Sheer pandemonium in the Commons yesterday – of the sort usually reserved for last-gasp Wembley equalisers. The feeling is familiar to Footie enthusiasts: a back-of the-net, injury-time roar followed immediately by long exhales. Finally, a gentle tapping on the chest ensures that the ticker’s still ticking.

Yesterday, that was how the Conservative benches felt when Rishi Sonak revealed his sneaky change to the next month’s blundering national insurance increase.

It was obvious that the relief felt among Tory benches. The relief among Tory benches was palpable. Members stooped and waved the order papers. Jacob Young (Conservative, Redcar), raked his hair with his fingers and double-punched his air.

Therese Coffeey, Work and Pensions Secretary, gave a mechanical, slow nod to the head while seated on the frontbenches.

Parliament of Chancellor of the Exchequer Rishi Sunak delivering his Spring Statement in the House of Commons

Rishi Sunak (Parliament of Chancellor of Exchequer) delivers the Spring Statement in House of Commons

This is the equivalent to a standing quadruple flip in Coffeyland where everything moves a little slower.

This caught Rachel Reeves, shadow chancellor, on the jump and forced her to make a quick rewrite.

‘Cheer up, Rachel!’ One person questioned her as the script became a swirling mass of red ink.

The Chancellor’s Spring Statement announcement was a rare treat from a theatrical perspective. It had been a genuine surprise. These briefings have been robbed of any tension and the majority of information announced at the event on that day is stale.

This time, not. Perhaps Speaker Sir Lindsay Hoyle had gathered leaky Treasury officials to read the Riot Act.

Sunak reached the Commons earlier than expected. He and his entourage were there just two hours prior to the start of the on. He was well-dressed and wearing his standard thigh hugging suit.

Those trousers are tight! These trousers made Olivia Newton-John’s tiny black pants in Grease seem like tracksuit bottoms.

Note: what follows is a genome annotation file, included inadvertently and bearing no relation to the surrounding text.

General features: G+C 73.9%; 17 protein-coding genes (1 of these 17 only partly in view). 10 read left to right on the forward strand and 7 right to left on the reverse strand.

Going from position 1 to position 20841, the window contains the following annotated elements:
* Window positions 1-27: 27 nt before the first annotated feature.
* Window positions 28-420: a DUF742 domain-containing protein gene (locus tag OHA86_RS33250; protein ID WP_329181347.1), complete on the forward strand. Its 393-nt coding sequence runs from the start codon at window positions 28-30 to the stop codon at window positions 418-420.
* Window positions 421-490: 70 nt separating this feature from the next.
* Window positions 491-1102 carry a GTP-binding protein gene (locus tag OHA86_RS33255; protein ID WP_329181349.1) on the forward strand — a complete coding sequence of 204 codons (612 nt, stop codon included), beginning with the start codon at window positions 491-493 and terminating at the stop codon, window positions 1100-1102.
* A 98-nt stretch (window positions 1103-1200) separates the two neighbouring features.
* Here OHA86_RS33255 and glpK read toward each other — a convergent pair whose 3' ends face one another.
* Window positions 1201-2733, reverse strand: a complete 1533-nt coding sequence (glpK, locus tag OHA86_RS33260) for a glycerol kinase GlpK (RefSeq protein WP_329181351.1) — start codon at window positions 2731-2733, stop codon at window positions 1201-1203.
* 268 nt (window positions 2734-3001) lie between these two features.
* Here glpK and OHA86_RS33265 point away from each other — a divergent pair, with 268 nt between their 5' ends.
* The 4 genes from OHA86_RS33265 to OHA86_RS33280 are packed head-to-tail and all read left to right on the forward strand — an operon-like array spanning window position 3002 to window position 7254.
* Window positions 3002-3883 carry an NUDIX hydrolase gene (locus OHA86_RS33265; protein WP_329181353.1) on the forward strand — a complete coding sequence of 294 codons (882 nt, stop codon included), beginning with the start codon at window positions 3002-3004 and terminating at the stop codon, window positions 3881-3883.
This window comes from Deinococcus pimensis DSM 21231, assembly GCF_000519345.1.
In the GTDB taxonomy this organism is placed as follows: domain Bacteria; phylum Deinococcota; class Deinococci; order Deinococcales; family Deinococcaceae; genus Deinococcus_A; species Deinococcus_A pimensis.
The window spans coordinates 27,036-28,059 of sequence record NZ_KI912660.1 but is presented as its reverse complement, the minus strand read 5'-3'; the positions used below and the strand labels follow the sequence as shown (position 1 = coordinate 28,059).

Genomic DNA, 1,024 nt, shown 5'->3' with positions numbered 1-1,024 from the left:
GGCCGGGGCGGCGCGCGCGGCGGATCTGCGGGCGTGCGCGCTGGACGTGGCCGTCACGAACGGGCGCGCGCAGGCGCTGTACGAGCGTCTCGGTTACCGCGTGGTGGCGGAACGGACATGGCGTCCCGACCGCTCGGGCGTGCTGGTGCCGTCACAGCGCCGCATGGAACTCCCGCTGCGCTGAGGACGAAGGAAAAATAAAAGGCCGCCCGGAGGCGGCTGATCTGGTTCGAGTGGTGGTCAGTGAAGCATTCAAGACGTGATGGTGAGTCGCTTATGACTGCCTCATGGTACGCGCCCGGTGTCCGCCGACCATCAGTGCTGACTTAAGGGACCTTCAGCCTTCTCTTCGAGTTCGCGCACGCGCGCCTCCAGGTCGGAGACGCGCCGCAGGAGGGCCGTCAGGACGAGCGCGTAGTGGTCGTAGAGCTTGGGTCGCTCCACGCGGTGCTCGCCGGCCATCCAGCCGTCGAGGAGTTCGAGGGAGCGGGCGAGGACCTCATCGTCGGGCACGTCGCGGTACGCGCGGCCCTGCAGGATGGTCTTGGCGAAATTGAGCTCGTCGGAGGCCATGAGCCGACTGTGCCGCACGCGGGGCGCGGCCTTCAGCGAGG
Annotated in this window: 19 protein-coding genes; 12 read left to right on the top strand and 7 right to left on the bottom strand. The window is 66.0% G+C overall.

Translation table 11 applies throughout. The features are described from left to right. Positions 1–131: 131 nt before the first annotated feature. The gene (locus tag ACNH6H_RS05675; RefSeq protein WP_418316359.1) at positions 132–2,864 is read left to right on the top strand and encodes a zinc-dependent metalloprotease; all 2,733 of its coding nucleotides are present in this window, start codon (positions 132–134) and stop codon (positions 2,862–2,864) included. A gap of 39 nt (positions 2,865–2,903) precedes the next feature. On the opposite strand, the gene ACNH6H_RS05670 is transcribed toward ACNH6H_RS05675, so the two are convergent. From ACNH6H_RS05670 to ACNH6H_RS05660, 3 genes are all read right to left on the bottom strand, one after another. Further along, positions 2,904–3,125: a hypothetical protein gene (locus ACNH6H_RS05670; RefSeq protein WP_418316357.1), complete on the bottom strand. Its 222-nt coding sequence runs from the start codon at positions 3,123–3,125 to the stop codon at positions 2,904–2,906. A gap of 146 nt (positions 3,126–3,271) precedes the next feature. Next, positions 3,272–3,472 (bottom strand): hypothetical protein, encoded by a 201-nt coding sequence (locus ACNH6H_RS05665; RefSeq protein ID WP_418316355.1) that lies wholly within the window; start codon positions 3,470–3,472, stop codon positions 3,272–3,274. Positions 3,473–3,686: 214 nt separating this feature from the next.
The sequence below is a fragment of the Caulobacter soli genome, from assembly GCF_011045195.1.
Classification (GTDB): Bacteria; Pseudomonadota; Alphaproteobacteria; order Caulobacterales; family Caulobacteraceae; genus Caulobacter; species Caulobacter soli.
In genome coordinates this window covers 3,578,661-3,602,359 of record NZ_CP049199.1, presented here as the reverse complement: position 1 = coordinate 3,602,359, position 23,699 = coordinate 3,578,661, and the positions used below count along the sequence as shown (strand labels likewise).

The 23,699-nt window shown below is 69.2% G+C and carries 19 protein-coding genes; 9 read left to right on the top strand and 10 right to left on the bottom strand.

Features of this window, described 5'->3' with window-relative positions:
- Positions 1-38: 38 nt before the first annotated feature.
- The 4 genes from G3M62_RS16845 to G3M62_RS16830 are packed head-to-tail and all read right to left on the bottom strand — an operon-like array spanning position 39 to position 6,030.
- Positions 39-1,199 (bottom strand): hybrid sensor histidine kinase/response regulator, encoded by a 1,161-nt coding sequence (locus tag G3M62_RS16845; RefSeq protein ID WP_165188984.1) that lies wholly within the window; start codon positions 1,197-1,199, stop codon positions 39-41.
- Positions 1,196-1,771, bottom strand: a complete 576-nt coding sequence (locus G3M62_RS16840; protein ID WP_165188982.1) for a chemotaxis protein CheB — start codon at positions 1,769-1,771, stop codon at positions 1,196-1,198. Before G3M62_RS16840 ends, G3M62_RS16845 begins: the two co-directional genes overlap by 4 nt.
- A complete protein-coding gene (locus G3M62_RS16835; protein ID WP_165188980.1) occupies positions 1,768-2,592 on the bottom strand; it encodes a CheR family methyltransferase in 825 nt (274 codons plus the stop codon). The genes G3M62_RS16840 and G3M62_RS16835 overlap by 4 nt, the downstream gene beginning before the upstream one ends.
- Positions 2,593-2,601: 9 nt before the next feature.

In truth, he seemed so small as he sat in the Chamber that I truly thought he was going to be swallowed whole by the Prime Minster’s left armpit.

Boris is, unfortunately, back at the cheese station.

Notice to Downing Street housekeepers – it could be time to lock the pantry at night. Rishi began by talking about the horrific events in Ukraine. Rishi spoke about children and women huddled together in basements, seeking refuge from Putin’s bombs.

He insisted that the government’s sanctions worked.

“Not enough!” Chris Bryant (Lab Rhondda) parped.

‘Ssssh!’ The Tory MPs chanted, Bryant looked at the sky, unsentimental. Bryant clearly believed his contribution was valuable.

The chewy gristle was soon upon us. The economic outlook for Britain remained dark.

High inflation, low growth Debt interest payments, we learnt, would hit £83billion this year. This figure was so shocking that an elderly boy in the gallery near us nearly choked from his dentures.

From a theatrical point of view, the Chancellor¿s announcement had produced a very rare thing for a Spring Statement: genuine surprise writes HENRY DEEDES

Dramatically, the announcement of the Chancellor had brought out something very special for Spring Statements: genuine surprise wrote HENRY DEDES

The delivery of the Chancellor was sharp and precise as always. Energetic, too. He is a natural entertainer, unlike his boring predecessors.

Like a game show host, he announced that fuel duty would be cut ‘Not by 1p… not even by 2p… but by 5p per litre!’ When he came to his big national insurance announcement, Rishi informed the House his original plan had been to raise the threshold by £300.

He said “But I don’t want to do that,” almost as if he was about to give away a fake cheque. For the full effect, pause.

‘I am going to increase it by the full £3,000!’

Although it is a little too self-indulgent, Philip Hammond’s droning on about the subject makes me feel better.

Even though the announcement about national insurance was an immediate hit, the promise that the basic rate for income tax would be reduced from 20p to 19.p in time before the next election seemed oddly hollow.

Rishi’s slightly jumbled delivery might have fooled some.

Or possibly it felt more like an ambition than a pledge – and anyway, the man has hiked taxes more than any other Chancellor in recent history.

Miss Reeves was asked to respond and it quickly became clear that Miss Reeves had prepared some wisecracks. The kitchen-averse hostess announced that she had tried making souffle. It felt like a start to a dinner party. Rachel made the gags and they all fell apart in exactly the same manner.

Rishi was Ted Heath’s ‘Ted Heath’ with an Instagram profile. Eh? Next, there was an extended attempt to find parallels between Rishi’s statements and Alice in Wonderland. Reeves called it ‘Alice In Sunak-land.

Boris looked puzzled at his backbenchers and said, ‘What are they on about?

Steve Reed, shadow justice minister, was the only one who laughed at Rachel’s jokes. He repeatedly stomped his legs in delight. This loyalty ought to get him far.

Rishi looked at his phone in silence.

No doubt, he is still processing the terrifying numbers he has to compile.